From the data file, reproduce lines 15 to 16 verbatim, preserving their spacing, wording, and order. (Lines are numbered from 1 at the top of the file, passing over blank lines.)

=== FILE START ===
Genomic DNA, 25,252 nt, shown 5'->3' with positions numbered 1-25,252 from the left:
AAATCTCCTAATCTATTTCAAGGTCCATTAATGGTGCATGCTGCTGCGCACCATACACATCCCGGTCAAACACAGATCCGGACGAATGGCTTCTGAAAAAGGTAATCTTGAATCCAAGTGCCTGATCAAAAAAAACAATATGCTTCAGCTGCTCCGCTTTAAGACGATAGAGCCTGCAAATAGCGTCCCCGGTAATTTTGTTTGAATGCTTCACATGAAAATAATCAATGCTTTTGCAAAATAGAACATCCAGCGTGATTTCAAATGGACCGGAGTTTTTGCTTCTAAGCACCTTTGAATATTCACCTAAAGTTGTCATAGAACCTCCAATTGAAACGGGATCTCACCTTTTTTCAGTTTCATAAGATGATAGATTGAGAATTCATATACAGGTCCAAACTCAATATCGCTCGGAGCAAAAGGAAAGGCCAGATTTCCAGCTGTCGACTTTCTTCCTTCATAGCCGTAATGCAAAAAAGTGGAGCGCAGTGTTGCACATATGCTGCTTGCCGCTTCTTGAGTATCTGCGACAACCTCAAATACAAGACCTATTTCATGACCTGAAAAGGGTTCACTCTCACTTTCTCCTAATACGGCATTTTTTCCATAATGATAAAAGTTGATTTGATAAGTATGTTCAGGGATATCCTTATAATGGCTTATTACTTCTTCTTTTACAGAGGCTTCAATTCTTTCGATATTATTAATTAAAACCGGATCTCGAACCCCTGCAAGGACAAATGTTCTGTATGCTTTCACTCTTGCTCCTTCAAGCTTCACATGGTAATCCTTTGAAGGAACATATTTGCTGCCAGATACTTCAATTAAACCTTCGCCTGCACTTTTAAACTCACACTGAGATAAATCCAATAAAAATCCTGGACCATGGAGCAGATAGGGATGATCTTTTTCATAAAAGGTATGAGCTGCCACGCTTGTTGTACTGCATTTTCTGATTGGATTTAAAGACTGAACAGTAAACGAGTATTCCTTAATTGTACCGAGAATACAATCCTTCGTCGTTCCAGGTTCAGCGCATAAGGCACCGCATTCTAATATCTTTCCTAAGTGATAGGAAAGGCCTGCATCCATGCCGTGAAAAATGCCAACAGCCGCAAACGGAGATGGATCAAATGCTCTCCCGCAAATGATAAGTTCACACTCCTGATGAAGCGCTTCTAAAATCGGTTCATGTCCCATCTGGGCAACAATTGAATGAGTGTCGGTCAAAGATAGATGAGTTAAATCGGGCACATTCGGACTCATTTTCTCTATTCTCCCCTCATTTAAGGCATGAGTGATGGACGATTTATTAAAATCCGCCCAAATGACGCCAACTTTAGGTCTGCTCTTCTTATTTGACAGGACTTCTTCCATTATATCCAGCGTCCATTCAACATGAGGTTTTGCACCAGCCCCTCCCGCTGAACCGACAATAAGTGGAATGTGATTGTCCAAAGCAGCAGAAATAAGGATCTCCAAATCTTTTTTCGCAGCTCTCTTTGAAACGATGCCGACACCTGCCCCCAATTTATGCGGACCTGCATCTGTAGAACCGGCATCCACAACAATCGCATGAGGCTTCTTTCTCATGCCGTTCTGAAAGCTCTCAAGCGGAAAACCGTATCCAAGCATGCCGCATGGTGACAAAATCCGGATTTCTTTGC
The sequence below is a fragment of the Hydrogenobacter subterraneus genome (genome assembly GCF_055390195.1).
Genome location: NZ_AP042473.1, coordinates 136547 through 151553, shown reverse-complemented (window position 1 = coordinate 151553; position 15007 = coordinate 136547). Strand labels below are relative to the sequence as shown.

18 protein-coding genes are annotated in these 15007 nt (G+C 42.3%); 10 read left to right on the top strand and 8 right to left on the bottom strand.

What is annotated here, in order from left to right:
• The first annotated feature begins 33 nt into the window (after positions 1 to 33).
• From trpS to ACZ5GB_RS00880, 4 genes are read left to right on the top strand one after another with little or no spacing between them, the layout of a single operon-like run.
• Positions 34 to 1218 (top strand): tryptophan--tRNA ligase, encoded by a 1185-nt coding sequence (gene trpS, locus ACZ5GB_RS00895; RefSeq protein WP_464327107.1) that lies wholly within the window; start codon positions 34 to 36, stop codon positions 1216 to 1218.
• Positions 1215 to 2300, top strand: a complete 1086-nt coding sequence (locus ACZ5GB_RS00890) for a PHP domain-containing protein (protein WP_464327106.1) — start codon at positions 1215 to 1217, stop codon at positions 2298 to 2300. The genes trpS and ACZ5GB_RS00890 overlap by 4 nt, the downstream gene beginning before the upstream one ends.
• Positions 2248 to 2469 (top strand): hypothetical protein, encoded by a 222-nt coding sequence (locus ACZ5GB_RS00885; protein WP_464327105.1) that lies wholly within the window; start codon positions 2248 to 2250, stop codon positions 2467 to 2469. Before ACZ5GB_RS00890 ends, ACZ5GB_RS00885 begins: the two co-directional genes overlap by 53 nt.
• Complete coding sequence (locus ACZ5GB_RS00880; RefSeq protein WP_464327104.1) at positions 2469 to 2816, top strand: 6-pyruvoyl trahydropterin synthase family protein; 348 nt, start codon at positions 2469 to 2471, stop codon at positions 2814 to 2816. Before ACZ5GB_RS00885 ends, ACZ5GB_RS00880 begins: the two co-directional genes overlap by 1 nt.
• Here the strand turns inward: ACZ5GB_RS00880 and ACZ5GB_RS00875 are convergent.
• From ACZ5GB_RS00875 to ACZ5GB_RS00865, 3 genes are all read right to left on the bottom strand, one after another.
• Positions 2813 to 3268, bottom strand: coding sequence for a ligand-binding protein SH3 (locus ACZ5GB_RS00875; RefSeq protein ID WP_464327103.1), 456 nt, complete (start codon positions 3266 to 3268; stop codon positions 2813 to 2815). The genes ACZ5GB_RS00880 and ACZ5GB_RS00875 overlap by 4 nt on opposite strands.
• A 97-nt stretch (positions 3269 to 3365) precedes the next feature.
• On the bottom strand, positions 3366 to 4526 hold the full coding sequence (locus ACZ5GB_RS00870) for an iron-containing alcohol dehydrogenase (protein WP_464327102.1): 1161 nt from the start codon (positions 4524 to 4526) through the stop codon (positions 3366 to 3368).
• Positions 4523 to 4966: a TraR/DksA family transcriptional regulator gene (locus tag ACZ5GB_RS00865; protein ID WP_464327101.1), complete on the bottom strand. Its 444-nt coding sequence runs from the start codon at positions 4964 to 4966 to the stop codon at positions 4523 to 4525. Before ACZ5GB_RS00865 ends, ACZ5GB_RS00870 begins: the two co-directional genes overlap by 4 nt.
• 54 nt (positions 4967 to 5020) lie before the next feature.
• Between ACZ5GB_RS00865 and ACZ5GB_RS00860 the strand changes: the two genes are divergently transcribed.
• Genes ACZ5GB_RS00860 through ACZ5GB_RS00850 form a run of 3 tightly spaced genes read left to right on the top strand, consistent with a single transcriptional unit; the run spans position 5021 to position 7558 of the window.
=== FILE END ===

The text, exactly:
• Positions 2813 to 3268, bottom strand: coding sequence for a ligand-binding protein SH3 (locus ACZ5GB_RS00875; RefSeq protein ID WP_464327103.1), 456 nt, complete (start codon positions 3266 to 3268; stop codon positions 2813 to 2815). The genes ACZ5GB_RS00880 and ACZ5GB_RS00875 overlap by 4 nt on opposite strands.
• A 97-nt stretch (positions 3269 to 3365) precedes the next feature.